ISLAMABAD, Pakistan: The Centre for Social Justice (CSJ) on Monday organized a consultation meeting on “Inclusive & Quality Education: Recommendations for Education Policy 2021’, in which the participants welcomed the government’s announcement seeking recommendations about the Education Policy 2021 from stakeholders in the Education Sector and from citizens at large.
In the meeting, Dr. Yaqoob Bangash, Dr. A H Nayyar, Zeeba Hashmi, Anjum James Paul, Peter Jacob, Dr. Afshan Human, Abraham Murad & Anjum James Paul among other participants belonging to the educational institutions mainly researchers, educationist rights activists reiterated long-standing historical commitment to the advancement of education that seeks to establish dignity and social development of all human beings.
The participants noted that we are informed that the Ministry of Federal Education and Professional Training is evaluating and analyzing the previous educational policies. This exercise carrying a huge responsibility towards the nation should help the Ministry avoid mistakes that were made in the crafting and implementation of the six previous education policies.
They said that we regret to underline that the education policies so far have been subject to some unreasonable experimentation. To mention one, the nationalization of education in the 1972 Education Policy damaged the quality of education substantially while the governments have been unable to allocate adequate resources for the Education Sector.
Therefore, Pakistan lags behind other nations in the region in terms of literacy rate, learning standards, and other qualitative and quantitative aspect of education.
Reaffirming the long-standing commitment of minorities to education for humanity and national causes, the participants urged the government to remove difficulties faced by our institutions and consider the following five recommendations while formulating the National Education Policy 2021:
- Recognize the special role played by Christian run schools in the history and development of Pakistan.
- The policy of denationalization adopted in the 1980s is even now not fully implemented. Nearly half of the schools and colleges nationalized are still under the control of the provincial governments, particularly the Punjab government. We urge the government to expedite this process and complete the denationalization of Church-run educational institutions as early as possible.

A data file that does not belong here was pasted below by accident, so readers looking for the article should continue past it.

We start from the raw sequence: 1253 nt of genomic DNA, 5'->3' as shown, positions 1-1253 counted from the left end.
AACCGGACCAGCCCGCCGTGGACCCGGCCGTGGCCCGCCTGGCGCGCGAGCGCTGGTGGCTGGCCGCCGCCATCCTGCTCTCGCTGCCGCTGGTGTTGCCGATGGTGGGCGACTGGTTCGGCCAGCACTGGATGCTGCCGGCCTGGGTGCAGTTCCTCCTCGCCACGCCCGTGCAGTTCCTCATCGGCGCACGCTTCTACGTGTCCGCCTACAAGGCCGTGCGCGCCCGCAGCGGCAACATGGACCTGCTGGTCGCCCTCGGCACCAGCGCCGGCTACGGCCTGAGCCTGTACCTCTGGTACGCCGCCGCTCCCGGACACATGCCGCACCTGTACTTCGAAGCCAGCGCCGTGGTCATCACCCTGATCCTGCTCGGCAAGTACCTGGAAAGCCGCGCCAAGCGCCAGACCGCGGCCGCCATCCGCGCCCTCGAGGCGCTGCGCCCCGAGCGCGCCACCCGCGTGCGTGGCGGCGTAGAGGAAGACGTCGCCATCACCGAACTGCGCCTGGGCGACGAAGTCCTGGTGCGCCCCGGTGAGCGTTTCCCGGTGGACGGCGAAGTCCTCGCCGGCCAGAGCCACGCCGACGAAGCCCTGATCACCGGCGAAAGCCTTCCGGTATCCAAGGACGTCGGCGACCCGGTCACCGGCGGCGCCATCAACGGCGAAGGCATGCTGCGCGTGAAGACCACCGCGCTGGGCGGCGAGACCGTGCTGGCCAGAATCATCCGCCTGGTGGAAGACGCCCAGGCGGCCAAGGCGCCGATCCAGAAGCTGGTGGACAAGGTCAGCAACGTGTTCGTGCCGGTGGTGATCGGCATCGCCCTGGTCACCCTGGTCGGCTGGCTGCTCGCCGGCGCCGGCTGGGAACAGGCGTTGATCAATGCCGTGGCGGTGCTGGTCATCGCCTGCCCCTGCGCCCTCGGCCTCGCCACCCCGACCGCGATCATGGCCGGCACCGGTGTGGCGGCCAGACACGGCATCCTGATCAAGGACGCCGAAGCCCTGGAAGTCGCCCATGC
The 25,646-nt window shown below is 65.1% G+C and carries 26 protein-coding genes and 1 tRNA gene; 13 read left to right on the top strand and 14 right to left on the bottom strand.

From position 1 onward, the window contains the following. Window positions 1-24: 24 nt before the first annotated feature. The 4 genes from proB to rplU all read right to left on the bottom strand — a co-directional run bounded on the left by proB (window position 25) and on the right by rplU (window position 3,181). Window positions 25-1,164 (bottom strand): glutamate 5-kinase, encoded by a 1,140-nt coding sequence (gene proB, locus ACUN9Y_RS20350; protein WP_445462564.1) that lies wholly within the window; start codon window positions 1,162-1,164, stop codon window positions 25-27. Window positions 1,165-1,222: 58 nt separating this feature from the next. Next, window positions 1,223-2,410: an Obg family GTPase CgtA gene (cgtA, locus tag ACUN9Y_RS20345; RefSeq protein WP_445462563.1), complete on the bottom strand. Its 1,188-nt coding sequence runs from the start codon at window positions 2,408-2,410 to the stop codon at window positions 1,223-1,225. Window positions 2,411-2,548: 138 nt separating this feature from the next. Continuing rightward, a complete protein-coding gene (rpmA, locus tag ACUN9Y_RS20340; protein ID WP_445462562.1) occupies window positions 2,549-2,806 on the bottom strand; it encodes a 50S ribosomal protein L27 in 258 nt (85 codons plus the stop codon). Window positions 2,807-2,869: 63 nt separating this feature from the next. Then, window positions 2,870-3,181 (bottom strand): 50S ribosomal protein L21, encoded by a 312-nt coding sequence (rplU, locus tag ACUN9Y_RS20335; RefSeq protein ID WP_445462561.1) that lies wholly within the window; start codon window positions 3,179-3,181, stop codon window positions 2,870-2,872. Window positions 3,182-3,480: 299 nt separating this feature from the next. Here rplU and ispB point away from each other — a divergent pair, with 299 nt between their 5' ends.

- Ensure that enough resources are allocated so that church run schools can be given necessary allowance and concessions in meeting their overhead expenditure since these are basically non-profitable and non-commercial institutions and do not have enough revenue to pay taxes. This resource allocation should facilitate teacher training schemes in Church run educational institutions and help in the overhead expenditure in infrastructure maintenance and development. This will help the government also meet its Millennium Goals.
- The exclusionary aspects of education policies in the past have created divisions and intolerance in the society. Therefore, while removing hate material is a first step, the Ministry should issue specific guidelines to the provincial education departments, and textbook boards about avoiding discrimination on the basis of religion, gender, sect, language, ethnicity, etc. in all learning processes. The Ministry should also ensure that the education system does not show any preference on the basis of origin and identity of the students so that education is not used as an instrument of spreading hate.
- We have strong reservations about the recent bill passed by the Senate that seeks to enhance the role of teaching Arabic. This step taken without due consultations with stakeholder, is likely to have differential effect on the children belonging to different strata, religions and linguistic traditions. Therefore we urge the National Assembly to avoid passing the bill without consulting the stakeholder particularly the educationists and linguists.